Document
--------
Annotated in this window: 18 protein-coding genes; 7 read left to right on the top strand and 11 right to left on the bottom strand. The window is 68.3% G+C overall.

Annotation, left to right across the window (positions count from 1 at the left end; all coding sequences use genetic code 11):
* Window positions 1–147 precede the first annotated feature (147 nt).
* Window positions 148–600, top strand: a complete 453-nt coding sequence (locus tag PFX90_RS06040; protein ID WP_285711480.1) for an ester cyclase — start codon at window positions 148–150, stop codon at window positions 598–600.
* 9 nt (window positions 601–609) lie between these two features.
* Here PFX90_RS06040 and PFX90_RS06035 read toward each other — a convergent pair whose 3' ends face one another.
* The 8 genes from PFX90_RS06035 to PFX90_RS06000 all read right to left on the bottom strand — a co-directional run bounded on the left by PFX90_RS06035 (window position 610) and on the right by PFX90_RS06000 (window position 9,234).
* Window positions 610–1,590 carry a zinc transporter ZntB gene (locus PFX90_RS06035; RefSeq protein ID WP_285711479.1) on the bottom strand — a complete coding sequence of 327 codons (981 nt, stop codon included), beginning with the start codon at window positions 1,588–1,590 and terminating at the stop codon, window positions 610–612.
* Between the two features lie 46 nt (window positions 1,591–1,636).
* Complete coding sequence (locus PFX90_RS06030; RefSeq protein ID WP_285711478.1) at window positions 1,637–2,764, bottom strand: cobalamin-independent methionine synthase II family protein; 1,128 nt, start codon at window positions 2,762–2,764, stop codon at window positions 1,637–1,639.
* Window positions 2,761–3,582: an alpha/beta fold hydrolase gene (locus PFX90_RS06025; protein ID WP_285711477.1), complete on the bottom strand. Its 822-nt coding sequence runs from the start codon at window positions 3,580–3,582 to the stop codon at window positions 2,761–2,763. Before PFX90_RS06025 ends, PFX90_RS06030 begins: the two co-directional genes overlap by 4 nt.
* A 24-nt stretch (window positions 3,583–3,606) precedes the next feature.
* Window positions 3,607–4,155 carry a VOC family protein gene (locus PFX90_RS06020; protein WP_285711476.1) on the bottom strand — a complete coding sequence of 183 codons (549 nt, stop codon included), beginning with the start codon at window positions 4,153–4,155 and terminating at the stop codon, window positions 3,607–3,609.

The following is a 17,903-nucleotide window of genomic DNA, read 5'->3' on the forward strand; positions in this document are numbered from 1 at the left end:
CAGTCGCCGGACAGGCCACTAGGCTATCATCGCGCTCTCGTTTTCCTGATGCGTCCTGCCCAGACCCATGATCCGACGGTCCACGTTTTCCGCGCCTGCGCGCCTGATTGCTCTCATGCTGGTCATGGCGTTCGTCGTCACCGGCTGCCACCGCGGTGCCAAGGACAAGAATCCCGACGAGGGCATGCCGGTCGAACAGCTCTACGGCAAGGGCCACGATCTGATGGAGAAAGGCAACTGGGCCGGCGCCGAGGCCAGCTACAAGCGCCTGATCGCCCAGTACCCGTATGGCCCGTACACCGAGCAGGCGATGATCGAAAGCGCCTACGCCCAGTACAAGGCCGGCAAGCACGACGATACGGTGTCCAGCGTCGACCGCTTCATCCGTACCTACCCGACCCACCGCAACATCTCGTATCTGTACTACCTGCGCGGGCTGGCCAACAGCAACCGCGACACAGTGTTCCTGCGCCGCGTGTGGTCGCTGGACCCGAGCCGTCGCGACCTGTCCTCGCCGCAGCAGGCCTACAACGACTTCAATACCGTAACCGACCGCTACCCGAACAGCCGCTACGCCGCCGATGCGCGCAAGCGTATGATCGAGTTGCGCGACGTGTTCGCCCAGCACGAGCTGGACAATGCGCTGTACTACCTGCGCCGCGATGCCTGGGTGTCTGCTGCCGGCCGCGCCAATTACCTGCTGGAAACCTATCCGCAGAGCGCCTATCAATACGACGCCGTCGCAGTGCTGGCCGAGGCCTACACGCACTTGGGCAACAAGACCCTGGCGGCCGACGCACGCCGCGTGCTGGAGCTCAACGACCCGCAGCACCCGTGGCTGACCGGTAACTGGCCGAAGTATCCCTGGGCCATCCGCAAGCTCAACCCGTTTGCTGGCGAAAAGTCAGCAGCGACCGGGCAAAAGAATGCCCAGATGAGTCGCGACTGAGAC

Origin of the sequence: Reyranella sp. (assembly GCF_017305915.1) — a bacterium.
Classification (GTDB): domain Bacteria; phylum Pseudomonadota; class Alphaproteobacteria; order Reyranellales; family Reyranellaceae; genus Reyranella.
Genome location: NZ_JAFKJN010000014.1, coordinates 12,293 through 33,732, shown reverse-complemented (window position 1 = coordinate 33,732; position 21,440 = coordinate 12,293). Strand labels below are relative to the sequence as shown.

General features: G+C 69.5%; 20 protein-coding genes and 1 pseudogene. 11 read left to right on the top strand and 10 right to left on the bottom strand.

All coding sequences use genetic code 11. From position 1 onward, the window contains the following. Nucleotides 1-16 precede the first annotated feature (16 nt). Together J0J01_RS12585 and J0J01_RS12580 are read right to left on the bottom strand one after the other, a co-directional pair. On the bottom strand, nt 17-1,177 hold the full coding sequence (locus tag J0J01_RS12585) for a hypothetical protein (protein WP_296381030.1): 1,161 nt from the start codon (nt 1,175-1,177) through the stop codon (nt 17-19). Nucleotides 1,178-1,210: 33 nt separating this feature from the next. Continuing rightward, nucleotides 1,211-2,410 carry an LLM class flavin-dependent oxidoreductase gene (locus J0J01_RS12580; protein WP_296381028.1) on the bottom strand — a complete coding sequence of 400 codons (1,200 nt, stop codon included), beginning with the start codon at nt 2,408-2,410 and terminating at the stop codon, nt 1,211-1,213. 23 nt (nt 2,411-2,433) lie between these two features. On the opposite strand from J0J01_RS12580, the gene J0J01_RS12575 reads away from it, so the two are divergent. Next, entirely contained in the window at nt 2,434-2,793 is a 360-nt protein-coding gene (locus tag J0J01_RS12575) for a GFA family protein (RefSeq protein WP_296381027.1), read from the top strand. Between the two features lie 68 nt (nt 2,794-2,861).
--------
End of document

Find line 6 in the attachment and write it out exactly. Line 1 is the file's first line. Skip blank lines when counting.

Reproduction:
* Here PFX90_RS06040 and PFX90_RS06035 read toward each other — a convergent pair whose 3' ends face one another.